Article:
Often, it seemed more questions were asked than answered, but the forums were meant to put issues on the table and seek input. Were the voices of the poor truly being heard? Who really speaks for the poor? What are the biggest obstacles to poverty alleviation? What tools do we need to diagnose and track poverty? Will countries alter their budgeting process and tracking of government spending to ensure that PRSP priorities are acted upon? Is the PRSP a one-off exercise with no follow-through? Are the policies included in the PRSPs the right ones? Are the economic growth targets too ambitious or not ambitious enough? How should a country set priorities? Should donor support take the form of direct budget support rather than aid channeled through donor-funded and -controlled projects? How could donors be assured that aid released to country budgets went to PRSP budgets?
Despite the seeming cacophony of ideas, several points of consensus emerged:
- The PRSP process is succeeding in making poverty reduction the central focus of policy development and in increasing a sense of country ownership.
- The PRSP process is also broadening participation in the preparation of poverty reduction strategies, sharpening the diagnosis of the nature and causes of poverty, and underscoring the difficult policy choices countries face.
- PRSPs have political dimensions and must be rooted in political realities. Their preparation should not undermine existing political structures.
- Economic growth is necessary for poverty reduction, and sustainable growth requires macroeconomic stability. But targeted programs and policies must also ensure that poor households benefit from economic growth.
- The donor community has strongly embraced the principles of the PRSP approach and is increasingly linking its financial assistance strategies to it.
International poverty conference
These thoughts now feed into the international poverty conference in Washington, which will be attended by more than 300 participants representing PRSP countries, civil society organizations, the donor community, and multilateral organizations. The regional forums highlighted areas of consensus and concern across countries, facilitating the design of the conference agenda. The topics of discussion mirror the agenda for the regional forums: the preparation, content, and use of PRSPs.
How PRSPs are prepared. PRSPs, which governments prepare and monitor through a participatory process, involve a great number and wide range of people and have established a presumption of openness and transparency in the formulation of anti-poverty policy. Early experience with the process suggests that civil society’s efforts have affected the content of PRSPs, particularly on issues of social exclusion and bad governance and on specific policy issues—for example, the elimination of school fees in Tanzania. Despite these achievements, the PRSP process has room to improve its inclusiveness and its organization and to develop a stronger and more effective role for civil society. The conference will examine options for doing so.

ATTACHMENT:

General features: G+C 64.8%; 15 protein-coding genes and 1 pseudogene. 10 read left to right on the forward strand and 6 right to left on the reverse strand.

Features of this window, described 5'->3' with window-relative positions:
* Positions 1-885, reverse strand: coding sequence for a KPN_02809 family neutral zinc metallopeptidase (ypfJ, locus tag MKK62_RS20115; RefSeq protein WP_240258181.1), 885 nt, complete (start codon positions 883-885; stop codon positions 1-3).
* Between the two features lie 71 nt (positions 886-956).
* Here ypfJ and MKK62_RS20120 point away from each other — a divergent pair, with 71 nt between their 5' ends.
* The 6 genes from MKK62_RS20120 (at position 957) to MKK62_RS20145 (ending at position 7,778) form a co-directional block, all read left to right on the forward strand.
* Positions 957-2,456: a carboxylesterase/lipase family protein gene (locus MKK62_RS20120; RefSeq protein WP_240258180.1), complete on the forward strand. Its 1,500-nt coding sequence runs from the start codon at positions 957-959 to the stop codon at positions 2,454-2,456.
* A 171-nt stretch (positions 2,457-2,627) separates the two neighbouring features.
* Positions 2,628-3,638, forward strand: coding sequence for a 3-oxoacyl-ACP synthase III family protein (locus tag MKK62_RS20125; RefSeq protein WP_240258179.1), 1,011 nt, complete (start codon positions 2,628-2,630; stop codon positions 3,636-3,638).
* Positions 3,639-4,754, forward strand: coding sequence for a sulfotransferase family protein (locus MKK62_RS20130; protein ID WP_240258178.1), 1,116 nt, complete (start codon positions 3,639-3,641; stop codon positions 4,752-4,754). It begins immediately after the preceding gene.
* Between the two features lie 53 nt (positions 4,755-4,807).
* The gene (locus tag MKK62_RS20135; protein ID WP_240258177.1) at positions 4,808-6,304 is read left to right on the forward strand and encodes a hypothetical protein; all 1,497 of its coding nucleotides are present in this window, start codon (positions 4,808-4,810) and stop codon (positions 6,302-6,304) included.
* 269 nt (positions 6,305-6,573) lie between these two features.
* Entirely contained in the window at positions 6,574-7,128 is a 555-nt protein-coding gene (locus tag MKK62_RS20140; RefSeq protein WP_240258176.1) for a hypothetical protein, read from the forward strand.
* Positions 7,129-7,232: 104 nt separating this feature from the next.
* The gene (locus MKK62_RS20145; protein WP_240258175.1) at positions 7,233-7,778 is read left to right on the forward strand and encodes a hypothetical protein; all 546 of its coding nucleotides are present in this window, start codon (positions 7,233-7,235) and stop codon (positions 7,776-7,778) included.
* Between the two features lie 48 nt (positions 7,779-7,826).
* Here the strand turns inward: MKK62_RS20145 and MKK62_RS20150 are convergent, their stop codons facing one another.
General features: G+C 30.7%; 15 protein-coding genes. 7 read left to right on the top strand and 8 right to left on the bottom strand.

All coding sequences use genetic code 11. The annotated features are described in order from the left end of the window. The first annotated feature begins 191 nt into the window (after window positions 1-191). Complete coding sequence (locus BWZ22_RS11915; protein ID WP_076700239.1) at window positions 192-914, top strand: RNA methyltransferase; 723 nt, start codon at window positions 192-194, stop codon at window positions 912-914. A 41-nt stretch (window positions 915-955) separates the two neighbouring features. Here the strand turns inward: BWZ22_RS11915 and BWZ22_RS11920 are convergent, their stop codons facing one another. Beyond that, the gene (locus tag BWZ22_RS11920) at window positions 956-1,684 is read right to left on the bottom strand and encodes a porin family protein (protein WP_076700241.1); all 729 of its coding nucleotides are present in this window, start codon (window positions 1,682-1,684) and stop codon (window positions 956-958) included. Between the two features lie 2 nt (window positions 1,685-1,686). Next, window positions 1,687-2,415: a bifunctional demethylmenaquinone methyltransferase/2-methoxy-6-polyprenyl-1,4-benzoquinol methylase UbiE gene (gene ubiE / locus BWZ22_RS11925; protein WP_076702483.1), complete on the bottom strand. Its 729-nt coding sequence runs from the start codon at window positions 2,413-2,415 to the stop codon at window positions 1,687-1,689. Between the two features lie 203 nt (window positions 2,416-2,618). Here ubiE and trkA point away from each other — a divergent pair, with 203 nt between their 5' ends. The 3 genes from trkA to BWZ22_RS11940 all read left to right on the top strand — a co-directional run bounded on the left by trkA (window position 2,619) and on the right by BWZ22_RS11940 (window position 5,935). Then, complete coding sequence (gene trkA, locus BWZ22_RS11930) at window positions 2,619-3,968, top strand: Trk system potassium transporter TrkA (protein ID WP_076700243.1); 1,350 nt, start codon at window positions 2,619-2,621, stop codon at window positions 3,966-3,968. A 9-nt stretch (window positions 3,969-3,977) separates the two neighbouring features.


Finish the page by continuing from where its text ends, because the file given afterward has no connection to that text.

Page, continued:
A second area of concern is how to achieve a more appropriate balance between the speed and the quality of the first full PRSPs. It was clear, from the onset, that PRSPs would take time to develop, but the preparation period has proved longer than expected. This poses a particular problem for the heavily indebted poor countries (HIPCs) that are benefiting from debt relief and require one year’s implementation of a full PRSP for debt relief to become irrevocable. Some in the regional forums felt that this requirement pushed countries to rush their PRSP process. The conference will consider ways to improve the current framework to ensure an effective link between debt relief and poverty reduction.
Early experience with the process suggests that civil society’s efforts have affected the content of PRSPs, particularly on issues of social exclusion and bad governance and on specific policy issues.
Another issue is posed by the unique problems that conflict-affected countries confront. These countries often lack the capacity to organize an effective participatory process and face highly specialized and urgent needs, such as resettlement, demining, and demobilizing and reintegrating former combatants. The conference will discuss how the PRSP approach could be adapted to make the process more useful for conflict-affected countries.